My parents always wanted to convert me from an entrepreneur to a guy with a job working for someone else. My mother, in particular, was terrified I wouldn’t be able to feed my family working for myself. Moms.
When it comes to streaming audio, however, we have no choice but to agree to be converted or we cannot succeed in our quest to hear music. Such is the job of the CODEC.
If you remember in our introduction to formats we learned that the two main lossless compression types were FLAC and ALAC. The “C” in each of these acronyms stands for today’s word, CODEC. CODEC is a combined word derived from its two functions: to code and decode a signal. While technical sounding it’s fairly simple to understand. A CODEC is a program that can convert a signal from one form to another and back again. Simple.
So when we press play in iTunes we basically connect the track of music on our hard drive to the player and the stream of audio is then sent to our DAC and we hear music. If we have compressed our music using a lossless method such as FLAC, the computer has no problem storing that file on the hard drive but the player and the DAC do not understand what to do with this file. If you place the contents of this FLAC file into a player all you get out the other end is noise – not music.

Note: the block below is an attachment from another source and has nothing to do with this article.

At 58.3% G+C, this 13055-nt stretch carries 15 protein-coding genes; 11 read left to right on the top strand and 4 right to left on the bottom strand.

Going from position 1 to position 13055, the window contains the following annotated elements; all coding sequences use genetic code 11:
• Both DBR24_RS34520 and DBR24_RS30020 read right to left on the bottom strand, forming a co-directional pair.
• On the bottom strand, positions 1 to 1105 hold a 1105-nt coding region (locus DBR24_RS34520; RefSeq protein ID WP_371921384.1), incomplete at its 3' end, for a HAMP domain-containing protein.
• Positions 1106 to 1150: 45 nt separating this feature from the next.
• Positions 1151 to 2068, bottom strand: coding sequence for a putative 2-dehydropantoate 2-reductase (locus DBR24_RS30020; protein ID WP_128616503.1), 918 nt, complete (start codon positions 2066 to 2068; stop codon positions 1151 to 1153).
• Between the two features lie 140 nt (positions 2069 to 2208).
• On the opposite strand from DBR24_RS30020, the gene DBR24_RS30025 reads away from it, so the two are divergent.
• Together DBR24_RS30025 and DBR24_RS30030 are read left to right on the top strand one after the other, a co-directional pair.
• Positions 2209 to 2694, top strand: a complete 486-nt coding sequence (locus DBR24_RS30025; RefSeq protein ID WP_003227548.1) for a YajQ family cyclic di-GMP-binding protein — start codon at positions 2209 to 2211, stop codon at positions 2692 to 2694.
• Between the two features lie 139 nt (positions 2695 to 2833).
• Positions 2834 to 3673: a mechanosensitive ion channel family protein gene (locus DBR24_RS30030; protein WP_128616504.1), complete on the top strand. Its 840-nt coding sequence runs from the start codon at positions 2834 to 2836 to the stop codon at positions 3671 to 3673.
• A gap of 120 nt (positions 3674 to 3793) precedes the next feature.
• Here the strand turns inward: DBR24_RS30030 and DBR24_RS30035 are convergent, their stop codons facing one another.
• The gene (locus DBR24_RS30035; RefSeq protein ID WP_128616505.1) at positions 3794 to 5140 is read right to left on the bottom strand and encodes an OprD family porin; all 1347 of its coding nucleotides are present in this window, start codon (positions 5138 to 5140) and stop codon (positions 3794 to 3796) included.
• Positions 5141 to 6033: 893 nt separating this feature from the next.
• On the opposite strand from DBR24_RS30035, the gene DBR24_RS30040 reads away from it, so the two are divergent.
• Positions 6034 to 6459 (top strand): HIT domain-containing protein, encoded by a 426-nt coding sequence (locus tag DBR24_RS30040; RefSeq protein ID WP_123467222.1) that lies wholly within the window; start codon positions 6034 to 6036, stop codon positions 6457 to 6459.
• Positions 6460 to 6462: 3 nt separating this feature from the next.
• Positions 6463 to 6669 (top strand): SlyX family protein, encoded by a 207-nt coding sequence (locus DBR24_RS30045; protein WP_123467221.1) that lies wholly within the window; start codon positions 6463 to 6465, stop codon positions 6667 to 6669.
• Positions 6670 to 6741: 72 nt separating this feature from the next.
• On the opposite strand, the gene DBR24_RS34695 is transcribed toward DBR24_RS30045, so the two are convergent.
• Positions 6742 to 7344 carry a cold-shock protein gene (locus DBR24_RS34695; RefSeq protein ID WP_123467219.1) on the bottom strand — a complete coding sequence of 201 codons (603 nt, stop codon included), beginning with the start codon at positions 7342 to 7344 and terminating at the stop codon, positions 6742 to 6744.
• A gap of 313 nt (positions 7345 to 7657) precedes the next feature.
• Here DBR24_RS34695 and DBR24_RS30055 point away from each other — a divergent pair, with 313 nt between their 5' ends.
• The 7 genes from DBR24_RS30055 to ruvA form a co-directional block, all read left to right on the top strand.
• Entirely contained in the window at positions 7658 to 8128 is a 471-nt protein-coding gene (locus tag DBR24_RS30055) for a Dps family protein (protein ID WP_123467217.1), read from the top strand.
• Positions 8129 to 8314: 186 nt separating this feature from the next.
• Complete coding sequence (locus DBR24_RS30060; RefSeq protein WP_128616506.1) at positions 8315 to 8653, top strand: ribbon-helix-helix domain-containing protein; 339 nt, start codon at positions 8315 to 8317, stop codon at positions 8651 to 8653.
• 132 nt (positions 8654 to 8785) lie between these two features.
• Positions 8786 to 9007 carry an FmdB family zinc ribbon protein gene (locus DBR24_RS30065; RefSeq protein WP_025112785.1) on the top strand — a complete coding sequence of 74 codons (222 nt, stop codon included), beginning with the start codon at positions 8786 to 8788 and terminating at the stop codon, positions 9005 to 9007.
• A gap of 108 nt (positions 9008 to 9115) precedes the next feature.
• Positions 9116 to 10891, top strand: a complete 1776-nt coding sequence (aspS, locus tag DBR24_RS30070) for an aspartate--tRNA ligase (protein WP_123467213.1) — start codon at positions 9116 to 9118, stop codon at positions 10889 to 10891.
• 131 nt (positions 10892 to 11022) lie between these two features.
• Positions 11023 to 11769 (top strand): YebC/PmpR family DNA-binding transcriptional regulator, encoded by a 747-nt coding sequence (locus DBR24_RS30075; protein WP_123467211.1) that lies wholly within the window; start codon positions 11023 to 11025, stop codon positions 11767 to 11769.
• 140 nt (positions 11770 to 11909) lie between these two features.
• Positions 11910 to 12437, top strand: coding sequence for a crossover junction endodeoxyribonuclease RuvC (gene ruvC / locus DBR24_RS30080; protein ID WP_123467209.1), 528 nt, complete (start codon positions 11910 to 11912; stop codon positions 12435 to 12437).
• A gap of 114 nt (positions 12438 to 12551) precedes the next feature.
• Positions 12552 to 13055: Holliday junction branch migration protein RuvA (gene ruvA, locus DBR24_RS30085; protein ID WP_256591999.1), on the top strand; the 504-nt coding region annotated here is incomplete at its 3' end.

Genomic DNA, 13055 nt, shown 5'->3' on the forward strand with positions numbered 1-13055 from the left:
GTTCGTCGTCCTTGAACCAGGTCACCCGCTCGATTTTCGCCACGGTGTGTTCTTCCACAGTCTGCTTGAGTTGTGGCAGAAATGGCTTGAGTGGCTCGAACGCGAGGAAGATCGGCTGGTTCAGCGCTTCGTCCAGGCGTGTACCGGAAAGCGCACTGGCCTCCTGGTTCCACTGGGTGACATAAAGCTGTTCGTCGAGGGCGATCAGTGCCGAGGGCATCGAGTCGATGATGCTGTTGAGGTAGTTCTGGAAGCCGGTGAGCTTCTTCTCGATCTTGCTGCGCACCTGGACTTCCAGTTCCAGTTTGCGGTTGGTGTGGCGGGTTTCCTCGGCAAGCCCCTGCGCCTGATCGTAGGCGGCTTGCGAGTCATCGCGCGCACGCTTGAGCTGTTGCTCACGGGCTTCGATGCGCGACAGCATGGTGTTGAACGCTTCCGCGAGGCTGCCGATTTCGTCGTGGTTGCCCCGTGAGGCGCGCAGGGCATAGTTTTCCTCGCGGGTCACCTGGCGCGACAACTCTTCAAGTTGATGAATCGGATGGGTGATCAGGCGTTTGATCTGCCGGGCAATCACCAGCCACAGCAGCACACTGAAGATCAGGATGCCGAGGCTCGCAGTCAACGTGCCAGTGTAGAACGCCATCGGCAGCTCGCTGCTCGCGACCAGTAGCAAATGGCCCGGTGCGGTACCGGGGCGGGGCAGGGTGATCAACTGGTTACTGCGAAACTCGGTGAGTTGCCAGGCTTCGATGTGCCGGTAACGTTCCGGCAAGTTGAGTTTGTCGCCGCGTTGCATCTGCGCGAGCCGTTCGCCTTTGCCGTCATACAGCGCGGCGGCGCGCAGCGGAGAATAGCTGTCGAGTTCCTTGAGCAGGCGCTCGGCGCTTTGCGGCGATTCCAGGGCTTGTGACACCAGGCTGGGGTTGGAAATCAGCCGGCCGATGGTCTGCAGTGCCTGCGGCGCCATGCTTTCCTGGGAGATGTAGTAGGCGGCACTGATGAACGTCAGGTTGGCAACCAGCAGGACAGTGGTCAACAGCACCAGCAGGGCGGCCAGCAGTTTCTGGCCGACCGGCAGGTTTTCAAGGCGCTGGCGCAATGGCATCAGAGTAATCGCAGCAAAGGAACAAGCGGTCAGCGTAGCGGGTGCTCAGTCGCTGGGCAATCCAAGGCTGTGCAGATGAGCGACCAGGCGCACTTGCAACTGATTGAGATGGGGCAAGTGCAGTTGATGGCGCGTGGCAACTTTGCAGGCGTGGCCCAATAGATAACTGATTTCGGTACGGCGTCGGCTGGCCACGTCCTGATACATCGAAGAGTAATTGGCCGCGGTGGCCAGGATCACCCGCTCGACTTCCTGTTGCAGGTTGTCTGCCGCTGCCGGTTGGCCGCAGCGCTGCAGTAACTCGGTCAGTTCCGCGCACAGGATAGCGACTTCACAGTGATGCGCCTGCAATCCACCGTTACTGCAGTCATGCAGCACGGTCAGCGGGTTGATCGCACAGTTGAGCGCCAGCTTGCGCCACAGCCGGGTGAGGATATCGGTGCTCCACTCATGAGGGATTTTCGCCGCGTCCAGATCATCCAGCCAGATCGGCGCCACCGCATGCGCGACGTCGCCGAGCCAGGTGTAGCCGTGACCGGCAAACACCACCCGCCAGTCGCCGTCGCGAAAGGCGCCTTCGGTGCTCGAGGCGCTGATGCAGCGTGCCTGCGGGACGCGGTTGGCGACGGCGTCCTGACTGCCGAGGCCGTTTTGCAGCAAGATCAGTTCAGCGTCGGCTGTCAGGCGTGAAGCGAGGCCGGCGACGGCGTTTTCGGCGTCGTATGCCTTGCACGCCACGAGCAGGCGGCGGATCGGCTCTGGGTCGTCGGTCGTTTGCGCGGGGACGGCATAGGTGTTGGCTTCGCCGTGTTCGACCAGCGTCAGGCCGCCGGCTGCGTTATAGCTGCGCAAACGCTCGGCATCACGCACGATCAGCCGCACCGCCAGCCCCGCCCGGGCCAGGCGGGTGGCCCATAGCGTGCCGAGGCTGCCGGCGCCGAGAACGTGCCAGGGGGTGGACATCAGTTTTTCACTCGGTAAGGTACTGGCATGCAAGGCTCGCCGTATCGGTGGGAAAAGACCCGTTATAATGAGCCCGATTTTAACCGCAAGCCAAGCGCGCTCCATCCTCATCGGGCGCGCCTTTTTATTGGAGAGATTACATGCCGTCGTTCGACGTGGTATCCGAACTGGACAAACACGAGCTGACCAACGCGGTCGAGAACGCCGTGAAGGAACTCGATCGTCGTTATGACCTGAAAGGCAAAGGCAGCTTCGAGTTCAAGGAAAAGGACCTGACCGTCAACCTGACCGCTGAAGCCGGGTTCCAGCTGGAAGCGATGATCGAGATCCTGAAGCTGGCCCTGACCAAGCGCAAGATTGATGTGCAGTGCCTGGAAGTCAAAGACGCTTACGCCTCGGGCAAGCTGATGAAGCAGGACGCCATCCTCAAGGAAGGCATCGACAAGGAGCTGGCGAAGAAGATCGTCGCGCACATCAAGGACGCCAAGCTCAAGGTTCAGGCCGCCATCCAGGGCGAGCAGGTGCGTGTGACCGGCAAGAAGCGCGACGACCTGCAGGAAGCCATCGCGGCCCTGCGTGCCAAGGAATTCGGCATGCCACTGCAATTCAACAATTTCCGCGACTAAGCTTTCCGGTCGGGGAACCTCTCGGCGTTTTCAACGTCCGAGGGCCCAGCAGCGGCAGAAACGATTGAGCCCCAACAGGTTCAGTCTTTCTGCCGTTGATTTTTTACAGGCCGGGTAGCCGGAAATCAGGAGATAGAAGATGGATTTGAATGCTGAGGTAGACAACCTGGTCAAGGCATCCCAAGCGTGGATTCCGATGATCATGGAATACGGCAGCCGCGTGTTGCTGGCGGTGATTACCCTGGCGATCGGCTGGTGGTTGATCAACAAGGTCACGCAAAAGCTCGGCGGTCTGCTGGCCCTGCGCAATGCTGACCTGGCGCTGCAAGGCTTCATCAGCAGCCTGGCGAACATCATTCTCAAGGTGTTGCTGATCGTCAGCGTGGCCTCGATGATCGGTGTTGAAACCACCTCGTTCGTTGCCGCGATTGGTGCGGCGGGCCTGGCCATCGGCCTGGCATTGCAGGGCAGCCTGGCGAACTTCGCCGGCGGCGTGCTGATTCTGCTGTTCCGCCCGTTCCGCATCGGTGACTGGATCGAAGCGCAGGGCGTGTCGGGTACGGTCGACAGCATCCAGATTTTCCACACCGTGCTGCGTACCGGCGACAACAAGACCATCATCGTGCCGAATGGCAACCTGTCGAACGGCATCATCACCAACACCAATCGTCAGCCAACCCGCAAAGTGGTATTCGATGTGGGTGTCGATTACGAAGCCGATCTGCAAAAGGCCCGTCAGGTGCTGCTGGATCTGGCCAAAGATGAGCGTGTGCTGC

To get music we have to decode the secret sauce back into its original form which, as you’ll remember, is twice the size of the compressed file. In the comic book days we used a decoder ring to decrypt the code: today we use a program called a CODEC.
CODECs are used for every type of decoding: MP3, OGG, ALAC, APE, FLAC all are converted back to WAV before they can be played by the player – and sent to your DAC.
What’s important here to understand, as our system gets more complex, is that in the local model we’re discussing – where we are depending on the computer’s player to deliver music via USB to our DAC – iTunes has a big job to do getting the sound the way we need before you can hear it.
Tomorrow we will learn why iTunes is not a high-end player and what the aftermarket programs like Bit Perfect, Pure Music and Amarra are doing to fix that and why.